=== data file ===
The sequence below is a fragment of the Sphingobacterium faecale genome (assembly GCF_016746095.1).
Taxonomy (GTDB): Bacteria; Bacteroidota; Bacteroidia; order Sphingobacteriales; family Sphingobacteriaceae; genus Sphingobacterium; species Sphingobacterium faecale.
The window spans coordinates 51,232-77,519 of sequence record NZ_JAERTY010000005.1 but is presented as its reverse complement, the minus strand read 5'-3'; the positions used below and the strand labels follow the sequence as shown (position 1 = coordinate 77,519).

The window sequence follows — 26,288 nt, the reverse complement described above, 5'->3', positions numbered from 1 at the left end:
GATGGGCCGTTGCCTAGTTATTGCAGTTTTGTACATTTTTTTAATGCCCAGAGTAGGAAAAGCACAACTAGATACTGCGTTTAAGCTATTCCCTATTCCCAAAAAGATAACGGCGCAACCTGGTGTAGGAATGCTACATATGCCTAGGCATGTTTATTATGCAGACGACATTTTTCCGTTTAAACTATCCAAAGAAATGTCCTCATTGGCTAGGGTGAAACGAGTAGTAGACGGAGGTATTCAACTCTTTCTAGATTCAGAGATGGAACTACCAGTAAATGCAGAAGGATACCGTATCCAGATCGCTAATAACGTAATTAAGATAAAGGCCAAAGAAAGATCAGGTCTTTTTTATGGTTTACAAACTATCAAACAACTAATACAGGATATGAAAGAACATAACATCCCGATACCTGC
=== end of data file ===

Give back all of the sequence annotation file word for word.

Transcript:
The sequence below is a fragment of the Sphingobacterium faecale genome (assembly GCF_016746095.1).
Taxonomy (GTDB): Bacteria; Bacteroidota; Bacteroidia; order Sphingobacteriales; family Sphingobacteriaceae; genus Sphingobacterium; species Sphingobacterium faecale.
The window spans coordinates 51,232-77,519 of sequence record NZ_JAERTY010000005.1 but is presented as its reverse complement, the minus strand read 5'-3'; the positions used below and the strand labels follow the sequence as shown (position 1 = coordinate 77,519).

The window sequence follows — 26,288 nt, the reverse complement described above, 5'->3', positions numbered from 1 at the left end:
GATGGGCCGTTGCCTAGTTATTGCAGTTTTGTACATTTTTTTAATGCCCAGAGTAGGAAAAGCACAACTAGATACTGCGTTTAAGCTATTCCCTATTCCCAAAAAGATAACGGCGCAACCTGGTGTAGGAATGCTACATATGCCTAGGCATGTTTATTATGCAGACGACATTTTTCCGTTTAAACTATCCAAAGAAATGTCCTCATTGGCTAGGGTGAAACGAGTAGTAGACGGAGGTATTCAACTCTTTCTAGATTCAGAGATGGAACTACCAGTAAATGCAGAAGGATACCGTATCCAGATCGCTAATAACGTAATTAAGATAAAGGCCAAAGAAAGATCAGGTCTTTTTTATGGTTTACAAACTATCAAACAACTAATACAGGATATGAAAGAACATAACATCCCGATACCTGC